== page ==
If time was an object what would it be? If time was a painting, a photograph, a sketch, what would it show? “Time”... Is it what we lack when we rush to fit into the one-dimensional world defined by the clock’s two arrows, or is it the moment of a new encounter, the birth of a new idea, or a moment stopped in an instant of inspiration, that affects us more?
Emi Schemmer and Frankie Cihi, two young, ambitious and talented bicultural artists of Japanese heritage, raised those questions in a lively tone on a sunny afternoon in Tokyo only two days before the devastating March 11 earthquake.
On that Friday afternoon, however, perception of time suddenly changed. It took only several minutes to wash away countless lives, shuttering and devastating memories, belongings and hopes for the future. On that day, time stopped for many in an instant of hopelessness, fear and solitude. “Time” was suddenly limited and the question of how should a life be lived if there’s no tomorrow fundamentally replaced any other thoughts. Shocked and saddened, but even more ambitious, Emi and Frankie decided that the time to be active had come not only for them, but for everyone – regardless of distance and borders.
“We both strongly believe it is now that people must act and come together,” the two artists said in hopes of creating awareness about the ongoing tragedy in Japan. “We hope to create unity, change, and global peace.”
To do this, they are launching an art event—EN (a combination of three Japanese words pronounced the same: 縁-relationship, 円-circle, and 園-garden). It was originally planned to be held in Tokyo on March 18, but was canceled after the earthquake. Instead, the idea has expanded to cross borders and encompass Japan, the U.S, Australia, Mexico and Hong Kong as a movement which creates awareness and brings people together under a common cause. Traveling between those locations, Emi and Frankie will collaborate with artists in public art events that aim to bring individuals together in an expressive art form, created and dedicated to the victims of the March 11 earthquake.
Emi and Frankie also launched the Add a Peace Initiative, a collaborative event bringing artists together in the creation of a peace monument. The event will be held on April 9 in the central plaza of Ajijic, Mexico. A large-scale public mural, designed by the two artists, will also be displayed during Easter weekend (April 23-25) in the same town. Similar events will take place in various cities in Australia, the United States, Canada, China, Thailand and Singapore. EN will be held in Japan in May.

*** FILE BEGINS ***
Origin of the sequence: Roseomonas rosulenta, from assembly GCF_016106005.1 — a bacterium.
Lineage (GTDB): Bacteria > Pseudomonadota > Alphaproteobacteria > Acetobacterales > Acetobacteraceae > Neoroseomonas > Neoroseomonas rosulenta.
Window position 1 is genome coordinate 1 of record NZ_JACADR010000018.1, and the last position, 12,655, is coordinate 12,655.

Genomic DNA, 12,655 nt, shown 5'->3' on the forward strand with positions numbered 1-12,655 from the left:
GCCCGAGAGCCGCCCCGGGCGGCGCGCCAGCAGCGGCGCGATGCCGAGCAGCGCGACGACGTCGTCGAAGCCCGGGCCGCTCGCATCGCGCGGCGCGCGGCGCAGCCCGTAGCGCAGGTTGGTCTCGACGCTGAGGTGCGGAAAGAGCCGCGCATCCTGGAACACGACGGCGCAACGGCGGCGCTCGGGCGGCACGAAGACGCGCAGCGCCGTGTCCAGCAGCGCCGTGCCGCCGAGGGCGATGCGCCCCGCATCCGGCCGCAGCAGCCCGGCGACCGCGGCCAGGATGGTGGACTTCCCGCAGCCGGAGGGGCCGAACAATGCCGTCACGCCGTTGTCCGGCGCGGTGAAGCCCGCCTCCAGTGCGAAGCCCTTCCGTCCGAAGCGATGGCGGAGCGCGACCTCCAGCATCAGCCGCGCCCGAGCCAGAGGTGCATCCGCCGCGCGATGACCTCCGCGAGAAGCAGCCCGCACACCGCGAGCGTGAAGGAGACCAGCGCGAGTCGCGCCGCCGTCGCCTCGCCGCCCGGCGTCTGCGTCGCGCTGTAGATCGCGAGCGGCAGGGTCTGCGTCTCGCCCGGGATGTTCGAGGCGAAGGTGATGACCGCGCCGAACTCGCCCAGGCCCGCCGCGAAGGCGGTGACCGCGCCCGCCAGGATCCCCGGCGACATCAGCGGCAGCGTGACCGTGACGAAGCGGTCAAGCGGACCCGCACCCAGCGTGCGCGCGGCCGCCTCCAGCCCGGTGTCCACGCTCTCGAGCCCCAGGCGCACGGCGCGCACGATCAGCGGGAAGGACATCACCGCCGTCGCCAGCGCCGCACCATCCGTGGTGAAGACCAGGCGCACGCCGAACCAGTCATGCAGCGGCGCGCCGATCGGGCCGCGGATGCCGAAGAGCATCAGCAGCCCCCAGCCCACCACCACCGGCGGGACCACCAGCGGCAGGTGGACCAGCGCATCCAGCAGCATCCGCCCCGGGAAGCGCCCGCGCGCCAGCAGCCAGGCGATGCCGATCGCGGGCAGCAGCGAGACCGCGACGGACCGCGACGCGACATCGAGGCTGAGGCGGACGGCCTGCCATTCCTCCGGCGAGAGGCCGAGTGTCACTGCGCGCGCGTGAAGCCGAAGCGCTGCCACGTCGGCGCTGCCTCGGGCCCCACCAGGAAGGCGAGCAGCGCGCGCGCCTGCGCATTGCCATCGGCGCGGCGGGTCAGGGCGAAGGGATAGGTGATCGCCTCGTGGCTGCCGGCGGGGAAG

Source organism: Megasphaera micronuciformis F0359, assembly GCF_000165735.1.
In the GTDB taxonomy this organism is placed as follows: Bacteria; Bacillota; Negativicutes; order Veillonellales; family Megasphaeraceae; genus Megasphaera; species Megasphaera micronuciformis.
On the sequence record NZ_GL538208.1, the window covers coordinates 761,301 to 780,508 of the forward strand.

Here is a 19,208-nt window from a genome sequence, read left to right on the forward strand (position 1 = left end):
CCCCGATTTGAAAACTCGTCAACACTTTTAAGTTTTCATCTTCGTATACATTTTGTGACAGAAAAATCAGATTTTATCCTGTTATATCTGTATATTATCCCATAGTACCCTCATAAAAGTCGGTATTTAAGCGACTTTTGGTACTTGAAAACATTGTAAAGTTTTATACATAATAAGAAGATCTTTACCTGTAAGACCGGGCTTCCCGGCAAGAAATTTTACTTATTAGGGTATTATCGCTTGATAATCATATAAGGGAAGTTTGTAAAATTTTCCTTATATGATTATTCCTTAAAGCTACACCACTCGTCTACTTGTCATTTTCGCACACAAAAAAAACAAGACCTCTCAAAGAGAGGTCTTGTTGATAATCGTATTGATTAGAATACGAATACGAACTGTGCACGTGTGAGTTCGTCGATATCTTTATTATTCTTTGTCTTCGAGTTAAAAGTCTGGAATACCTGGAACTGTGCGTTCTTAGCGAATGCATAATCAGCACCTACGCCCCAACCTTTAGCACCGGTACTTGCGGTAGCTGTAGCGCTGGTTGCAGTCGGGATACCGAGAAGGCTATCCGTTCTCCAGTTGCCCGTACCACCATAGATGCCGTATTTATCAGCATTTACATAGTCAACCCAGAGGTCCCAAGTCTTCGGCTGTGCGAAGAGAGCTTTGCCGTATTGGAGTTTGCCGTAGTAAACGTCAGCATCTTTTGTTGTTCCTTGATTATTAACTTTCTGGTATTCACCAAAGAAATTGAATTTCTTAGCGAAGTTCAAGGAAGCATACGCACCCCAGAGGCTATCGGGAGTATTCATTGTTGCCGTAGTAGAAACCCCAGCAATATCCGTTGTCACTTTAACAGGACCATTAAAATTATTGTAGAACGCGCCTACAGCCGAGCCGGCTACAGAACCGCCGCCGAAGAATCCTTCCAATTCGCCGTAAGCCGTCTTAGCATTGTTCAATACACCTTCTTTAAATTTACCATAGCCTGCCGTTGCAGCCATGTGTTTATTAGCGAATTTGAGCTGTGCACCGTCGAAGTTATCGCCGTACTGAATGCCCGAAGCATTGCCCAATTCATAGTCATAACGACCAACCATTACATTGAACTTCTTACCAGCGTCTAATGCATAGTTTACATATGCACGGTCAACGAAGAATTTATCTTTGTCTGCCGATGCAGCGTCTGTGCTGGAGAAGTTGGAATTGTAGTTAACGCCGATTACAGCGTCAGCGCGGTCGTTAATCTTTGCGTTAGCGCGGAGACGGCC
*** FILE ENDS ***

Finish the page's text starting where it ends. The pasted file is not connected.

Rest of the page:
Frankie, born and raised in Tokyo in a bicultural family, started painting when she was three. After attending an international school in Tokyo, she moved to the U.S. to pursue a degree in fine arts at the School of Visual Arts in New York, from where she graduated in 2010. The passion for diversity and the search for her roots brought her back in Japan after a successful solo exhibition in Tokyo, during which she established a strong connection with Japanese audiences.
Like Frankie, Emi, raised in Canada, also comes from a bicultural family – she was born to a German-Canadian father and a Japanese mother. After studying sociology, Japanese language, literature and health sciences at the University of Victoria in Canada, she started her own company focusing on multimedia marketing and creative consulting/PR, but her desire to be creative, innovative and proactive brought her to Japan a year ago. Embracing new challenges by establishing herself as an entrepreneur in a new environment is what Emi considers her passion in life.
“We just want to help people…we do what we do because we truly believe in the good of humanity,” she says.
EN is a meeting spot for people to come together regardless of nationalities, gender, age or other social constraints,” the women say. “We hope to bring people together and provide them with the opportunity to add their peace and support to our movement,” says Frankie.
Emi and Frankie are also calling for art donations for an auction, the proceeds of which will go to earthquake and tsunami relief. The two artists will be traveling to the most devastated areas and deliver the proceeds directly to emergency shelters and schools. They also will accept any help that would support their cause. Providing space for art events, gathering artists, raising awareness or simply spreading the word-of mouth are few examples of ways to support this movement.
For more information on Emi Schemmer and Frankie Cihi’s movement, email firstname.lastname@example.org or email@example.com.